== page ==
Themes and Meanings

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Last Updated on May 6, 2015, by eNotes Editorial. Word Count: 700

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Essentially a work of sentimentality for the South’s heritage, Reynolds Price’s story is at once a character sketch of a figure from the past as well as an intense expression of a contemporary southerner coming to terms with his heritage and that past. “The Warrior Princess Ozimba” is a story in which the past meets the present, white meets black, father meets son, and youth meets age. Aunt Zimby, who is described as the “oldest thing any of us knew anything about,” is one of the last surviving vestiges of the Old South. Mr. Ed, in contrast, is the modern white man replete with good intentions and symbolic gifts.

Aunt Zimby was named “Princess Warrior Ozimba” by Ed’s great-grandfather, after a character in a book that he was reading during the Civil War era. After being freed, she and her own family remained connected to the narrator’s family, as was the case with many slaves after their emancipation. She was then more or less handed down from generation unto generation, first as a slave, later as a servant and as an employee, and now as a relic—a kind of embodiment of an antique that does not die.

Ed, the central consciousness of the story, though not its central figure, is by all counts a good man who would not only honor family tradition but also try to do what is right by giving Aunt Zimby her due respect, as symbolized by the blue tennis shoes that he brings. He makes the annual trip out to her shanty, walking up the creek with respect, though perhaps not love, to discover that she somehow plays a role in defining his own existence. Though he evidently sees her only once each year, he enacts the family duty to her, even though she no longer even knows who he is.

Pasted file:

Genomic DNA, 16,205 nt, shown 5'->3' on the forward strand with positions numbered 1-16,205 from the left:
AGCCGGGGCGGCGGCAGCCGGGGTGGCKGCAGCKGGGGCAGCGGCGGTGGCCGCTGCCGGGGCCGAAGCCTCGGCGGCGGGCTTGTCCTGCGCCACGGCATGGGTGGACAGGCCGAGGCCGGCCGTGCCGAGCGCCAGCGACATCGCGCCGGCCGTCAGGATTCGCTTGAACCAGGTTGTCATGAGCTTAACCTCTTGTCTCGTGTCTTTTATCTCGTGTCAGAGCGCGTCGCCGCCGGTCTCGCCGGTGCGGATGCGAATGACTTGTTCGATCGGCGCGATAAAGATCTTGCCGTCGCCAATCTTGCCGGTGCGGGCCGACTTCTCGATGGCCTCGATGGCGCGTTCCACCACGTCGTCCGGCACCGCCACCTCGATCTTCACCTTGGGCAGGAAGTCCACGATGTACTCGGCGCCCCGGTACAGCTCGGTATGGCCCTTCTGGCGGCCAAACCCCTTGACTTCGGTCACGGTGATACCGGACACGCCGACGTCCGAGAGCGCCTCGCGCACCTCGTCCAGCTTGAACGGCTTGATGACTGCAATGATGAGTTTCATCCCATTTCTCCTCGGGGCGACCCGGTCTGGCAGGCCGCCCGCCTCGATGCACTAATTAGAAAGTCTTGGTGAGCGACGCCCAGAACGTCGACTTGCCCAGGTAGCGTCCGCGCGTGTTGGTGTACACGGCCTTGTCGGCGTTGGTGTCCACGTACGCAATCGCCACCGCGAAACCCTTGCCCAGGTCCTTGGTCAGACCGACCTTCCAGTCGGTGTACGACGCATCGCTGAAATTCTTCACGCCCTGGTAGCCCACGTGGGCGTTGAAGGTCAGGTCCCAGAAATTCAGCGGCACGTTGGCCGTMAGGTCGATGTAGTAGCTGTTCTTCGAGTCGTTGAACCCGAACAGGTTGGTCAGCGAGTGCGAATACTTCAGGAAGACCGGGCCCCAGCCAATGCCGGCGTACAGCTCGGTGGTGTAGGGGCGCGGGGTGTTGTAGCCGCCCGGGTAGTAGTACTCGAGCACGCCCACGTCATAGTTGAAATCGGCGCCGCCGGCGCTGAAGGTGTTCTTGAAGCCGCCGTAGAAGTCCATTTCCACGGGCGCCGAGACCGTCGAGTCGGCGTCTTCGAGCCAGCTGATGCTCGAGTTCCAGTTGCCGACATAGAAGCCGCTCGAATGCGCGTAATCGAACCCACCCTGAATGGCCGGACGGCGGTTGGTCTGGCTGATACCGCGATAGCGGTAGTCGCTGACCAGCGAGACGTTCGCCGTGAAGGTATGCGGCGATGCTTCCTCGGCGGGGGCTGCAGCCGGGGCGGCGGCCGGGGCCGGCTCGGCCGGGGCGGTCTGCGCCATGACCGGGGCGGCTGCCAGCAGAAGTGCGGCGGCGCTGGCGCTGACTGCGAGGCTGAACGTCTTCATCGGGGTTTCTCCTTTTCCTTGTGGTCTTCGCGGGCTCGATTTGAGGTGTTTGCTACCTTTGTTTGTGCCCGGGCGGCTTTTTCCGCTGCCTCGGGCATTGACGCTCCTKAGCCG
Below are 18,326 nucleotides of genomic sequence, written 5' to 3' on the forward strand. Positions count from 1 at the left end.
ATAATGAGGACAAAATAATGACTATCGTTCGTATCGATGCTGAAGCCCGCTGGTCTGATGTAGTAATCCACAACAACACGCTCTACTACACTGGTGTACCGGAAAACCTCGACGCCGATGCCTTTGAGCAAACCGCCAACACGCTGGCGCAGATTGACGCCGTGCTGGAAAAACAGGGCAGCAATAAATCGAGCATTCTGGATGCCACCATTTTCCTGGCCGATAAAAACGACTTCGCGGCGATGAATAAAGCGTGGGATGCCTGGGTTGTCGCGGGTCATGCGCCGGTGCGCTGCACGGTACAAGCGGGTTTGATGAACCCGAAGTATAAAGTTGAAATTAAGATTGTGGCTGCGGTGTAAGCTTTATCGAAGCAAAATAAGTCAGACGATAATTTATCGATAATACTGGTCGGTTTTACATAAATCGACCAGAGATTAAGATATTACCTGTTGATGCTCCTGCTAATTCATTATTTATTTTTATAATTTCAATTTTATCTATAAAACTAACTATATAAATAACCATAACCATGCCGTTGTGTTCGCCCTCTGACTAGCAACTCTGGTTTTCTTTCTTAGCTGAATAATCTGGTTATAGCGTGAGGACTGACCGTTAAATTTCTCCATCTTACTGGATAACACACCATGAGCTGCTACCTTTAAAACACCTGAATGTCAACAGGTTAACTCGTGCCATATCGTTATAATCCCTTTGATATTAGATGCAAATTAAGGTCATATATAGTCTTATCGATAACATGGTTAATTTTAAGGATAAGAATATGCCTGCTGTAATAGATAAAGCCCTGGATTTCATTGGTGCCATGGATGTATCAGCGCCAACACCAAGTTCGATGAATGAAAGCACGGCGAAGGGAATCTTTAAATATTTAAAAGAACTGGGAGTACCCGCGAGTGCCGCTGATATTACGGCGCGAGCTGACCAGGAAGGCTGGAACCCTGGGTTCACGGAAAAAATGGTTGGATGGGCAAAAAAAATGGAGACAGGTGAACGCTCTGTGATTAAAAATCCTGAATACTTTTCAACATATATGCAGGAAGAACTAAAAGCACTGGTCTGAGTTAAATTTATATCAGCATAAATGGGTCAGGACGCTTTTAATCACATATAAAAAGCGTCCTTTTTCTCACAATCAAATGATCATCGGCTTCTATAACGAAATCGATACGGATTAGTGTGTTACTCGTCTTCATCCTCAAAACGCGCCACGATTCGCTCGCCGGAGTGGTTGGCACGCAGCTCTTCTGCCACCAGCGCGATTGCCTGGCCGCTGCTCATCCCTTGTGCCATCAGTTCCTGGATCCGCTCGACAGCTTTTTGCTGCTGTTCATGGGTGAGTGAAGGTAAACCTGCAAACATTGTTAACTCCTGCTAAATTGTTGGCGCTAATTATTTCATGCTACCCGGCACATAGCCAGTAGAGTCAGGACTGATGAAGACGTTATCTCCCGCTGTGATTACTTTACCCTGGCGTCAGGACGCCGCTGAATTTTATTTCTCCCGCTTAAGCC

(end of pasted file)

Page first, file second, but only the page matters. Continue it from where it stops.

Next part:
Aunt Zimby has been a warrior against time itself. In her old age and confused mind, she cannot recognize that she is talking to Ed rather than his father. Somehow, the two men are intermingled, not because Aunt Zimby is mistaken, but because they are so much alike. Ed learns that he has become his father; something is thus accomplished as he comes to terms with his own identity and selfhood. It is his lot to replace his dead father; he succeeds in doing so by honoring Aunt Zimby in this yearly ritual with the tennis shoes. At first, this mixing up of characters is only a matter of confusion in Aunt Zimby’s mind; but as Ed sits on the porch listening to her stories about his dead father (who, for Zimby, is not even dead), he realizes that he may as well be his father. Eventually, he realizes that for all intents and purposes he has become his father. Nothing is lost or gained in Zimby’s mind and mistake. Similarly, nothing is lost or gained in Ed’s new awareness that he is now his father in some sort of spiritual manner.

“The Warrior Princess Ozimba” resembles many southern stories and novels that are dominated by characters who possess an intense longing for the past. Ed learns that he is a product of that past, which is not yet dead and will not be dead even with the imminent passing of Aunt Zimby. He perceives and attains, through the character of the old black woman, a connection not only with his father, but with his grandfather and great-grandfather. His own being thus antedates the Civil War.

Similarly, revealed here is the meaningful relationship between the children of the white master and the “black mammy” figure. There is, perhaps, no racial equality depicted in this story, but there is shown interracial love and respect. For Zimby, the most important event of her life is the presentation of those tennis shoes, of value only because they prove she is remembered, honored, respected, and loved by her “white folks.” For Ed, there is the fact that this woman has functioned as an archetypal Earth Mother figure for him and his forebears. Peace and love, though not equality, exist at least on some individualized basis and for these two characters.